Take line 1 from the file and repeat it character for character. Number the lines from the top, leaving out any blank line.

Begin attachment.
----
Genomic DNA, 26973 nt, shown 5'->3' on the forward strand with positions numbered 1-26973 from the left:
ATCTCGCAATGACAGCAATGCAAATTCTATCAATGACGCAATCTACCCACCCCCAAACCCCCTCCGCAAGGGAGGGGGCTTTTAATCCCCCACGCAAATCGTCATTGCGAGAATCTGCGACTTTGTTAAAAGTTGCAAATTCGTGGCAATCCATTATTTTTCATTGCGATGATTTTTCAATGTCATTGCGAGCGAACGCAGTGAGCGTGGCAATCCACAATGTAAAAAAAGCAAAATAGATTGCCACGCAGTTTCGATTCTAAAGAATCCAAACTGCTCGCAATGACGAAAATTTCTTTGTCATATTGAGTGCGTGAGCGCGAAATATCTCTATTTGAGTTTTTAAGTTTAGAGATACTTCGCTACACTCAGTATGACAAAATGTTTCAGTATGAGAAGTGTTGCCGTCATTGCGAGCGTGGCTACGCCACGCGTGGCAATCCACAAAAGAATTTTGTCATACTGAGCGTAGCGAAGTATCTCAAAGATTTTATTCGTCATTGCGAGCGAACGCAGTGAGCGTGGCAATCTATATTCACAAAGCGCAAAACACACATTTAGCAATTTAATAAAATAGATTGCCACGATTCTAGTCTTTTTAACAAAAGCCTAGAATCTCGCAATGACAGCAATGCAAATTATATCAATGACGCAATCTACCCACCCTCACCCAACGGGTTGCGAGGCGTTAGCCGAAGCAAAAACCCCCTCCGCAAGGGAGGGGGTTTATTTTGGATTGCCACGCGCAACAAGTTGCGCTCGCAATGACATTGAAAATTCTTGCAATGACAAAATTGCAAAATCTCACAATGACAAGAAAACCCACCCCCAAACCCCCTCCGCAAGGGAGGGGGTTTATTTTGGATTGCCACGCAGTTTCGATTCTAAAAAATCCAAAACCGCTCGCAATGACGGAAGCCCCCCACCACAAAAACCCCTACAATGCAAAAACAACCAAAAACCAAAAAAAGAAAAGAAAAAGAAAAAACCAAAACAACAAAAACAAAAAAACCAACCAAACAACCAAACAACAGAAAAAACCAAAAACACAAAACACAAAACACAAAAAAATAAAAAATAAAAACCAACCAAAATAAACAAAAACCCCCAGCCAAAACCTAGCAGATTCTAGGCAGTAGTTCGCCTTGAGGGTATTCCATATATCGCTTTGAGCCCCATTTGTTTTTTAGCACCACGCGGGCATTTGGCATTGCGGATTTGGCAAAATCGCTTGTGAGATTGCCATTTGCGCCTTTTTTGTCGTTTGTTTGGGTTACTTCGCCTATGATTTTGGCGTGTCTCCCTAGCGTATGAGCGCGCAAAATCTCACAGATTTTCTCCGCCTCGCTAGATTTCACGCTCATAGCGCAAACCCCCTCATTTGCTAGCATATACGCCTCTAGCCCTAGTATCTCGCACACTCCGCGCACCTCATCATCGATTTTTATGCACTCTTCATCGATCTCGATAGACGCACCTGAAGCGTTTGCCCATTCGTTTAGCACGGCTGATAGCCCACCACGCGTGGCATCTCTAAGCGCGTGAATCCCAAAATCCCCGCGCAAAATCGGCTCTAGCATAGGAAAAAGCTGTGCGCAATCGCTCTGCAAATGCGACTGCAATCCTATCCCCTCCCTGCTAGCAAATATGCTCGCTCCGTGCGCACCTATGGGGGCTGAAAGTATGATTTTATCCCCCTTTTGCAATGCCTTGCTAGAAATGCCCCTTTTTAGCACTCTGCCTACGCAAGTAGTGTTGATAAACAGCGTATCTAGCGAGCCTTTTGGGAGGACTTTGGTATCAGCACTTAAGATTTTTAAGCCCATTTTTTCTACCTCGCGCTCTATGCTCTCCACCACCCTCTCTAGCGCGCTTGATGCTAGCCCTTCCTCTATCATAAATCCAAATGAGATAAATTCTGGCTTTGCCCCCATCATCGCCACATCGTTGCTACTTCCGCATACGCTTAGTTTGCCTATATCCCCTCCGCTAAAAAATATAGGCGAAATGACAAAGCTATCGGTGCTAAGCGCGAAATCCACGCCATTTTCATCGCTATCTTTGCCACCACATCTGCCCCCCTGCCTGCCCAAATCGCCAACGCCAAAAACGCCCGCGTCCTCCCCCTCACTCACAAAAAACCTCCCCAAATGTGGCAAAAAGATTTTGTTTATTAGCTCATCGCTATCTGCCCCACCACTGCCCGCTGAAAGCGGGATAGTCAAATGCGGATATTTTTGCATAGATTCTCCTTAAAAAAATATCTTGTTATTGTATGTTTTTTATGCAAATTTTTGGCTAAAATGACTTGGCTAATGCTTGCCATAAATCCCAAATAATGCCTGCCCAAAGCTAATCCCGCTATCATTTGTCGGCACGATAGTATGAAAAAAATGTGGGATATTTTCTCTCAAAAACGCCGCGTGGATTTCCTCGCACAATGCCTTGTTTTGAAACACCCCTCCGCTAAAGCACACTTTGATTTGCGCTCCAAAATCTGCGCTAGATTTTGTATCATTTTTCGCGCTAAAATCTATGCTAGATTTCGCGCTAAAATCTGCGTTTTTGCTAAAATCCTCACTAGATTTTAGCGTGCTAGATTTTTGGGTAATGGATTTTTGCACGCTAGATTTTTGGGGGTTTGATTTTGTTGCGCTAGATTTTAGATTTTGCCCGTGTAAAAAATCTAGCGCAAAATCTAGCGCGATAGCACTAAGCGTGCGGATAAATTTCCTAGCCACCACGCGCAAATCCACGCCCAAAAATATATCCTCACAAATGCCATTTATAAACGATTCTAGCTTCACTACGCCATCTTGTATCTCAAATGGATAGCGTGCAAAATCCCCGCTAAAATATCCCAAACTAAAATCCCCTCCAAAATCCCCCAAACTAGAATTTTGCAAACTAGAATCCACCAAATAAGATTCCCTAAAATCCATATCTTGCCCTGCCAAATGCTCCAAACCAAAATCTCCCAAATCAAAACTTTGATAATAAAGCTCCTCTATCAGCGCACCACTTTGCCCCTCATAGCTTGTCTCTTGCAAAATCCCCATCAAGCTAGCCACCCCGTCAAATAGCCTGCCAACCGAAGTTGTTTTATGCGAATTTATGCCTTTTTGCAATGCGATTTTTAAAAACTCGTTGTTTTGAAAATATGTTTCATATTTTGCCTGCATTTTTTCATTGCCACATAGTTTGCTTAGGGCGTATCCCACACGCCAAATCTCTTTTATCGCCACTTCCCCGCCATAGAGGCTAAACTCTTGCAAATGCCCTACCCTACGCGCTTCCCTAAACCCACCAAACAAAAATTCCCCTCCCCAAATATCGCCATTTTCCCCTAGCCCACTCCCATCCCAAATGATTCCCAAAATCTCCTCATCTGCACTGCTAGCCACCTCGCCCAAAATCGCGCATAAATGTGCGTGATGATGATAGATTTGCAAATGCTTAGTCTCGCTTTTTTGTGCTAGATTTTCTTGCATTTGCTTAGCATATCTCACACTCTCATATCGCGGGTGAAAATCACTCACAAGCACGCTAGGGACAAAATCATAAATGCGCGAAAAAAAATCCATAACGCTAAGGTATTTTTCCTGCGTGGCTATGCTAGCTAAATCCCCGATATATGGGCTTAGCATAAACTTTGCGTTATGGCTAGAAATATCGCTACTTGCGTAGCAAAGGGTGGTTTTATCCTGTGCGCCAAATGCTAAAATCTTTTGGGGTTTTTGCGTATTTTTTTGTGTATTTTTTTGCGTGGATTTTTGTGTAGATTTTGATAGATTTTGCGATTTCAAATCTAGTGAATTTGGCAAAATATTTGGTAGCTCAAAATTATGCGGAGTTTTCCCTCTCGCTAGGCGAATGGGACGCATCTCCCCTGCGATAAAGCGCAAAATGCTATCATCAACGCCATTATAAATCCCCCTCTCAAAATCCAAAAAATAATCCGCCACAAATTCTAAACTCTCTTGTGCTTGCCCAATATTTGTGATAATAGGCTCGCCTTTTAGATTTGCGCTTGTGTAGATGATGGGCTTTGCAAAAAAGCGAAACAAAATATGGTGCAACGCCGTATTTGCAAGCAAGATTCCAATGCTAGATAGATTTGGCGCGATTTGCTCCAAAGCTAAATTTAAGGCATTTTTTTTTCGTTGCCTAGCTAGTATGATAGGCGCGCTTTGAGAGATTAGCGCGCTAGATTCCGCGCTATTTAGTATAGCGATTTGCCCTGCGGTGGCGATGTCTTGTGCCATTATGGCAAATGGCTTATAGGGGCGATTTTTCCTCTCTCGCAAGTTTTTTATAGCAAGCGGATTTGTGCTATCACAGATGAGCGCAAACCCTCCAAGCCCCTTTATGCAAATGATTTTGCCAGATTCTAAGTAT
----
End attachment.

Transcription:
Genomic DNA, 26973 nt, shown 5'->3' on the forward strand with positions numbered 1-26973 from the left: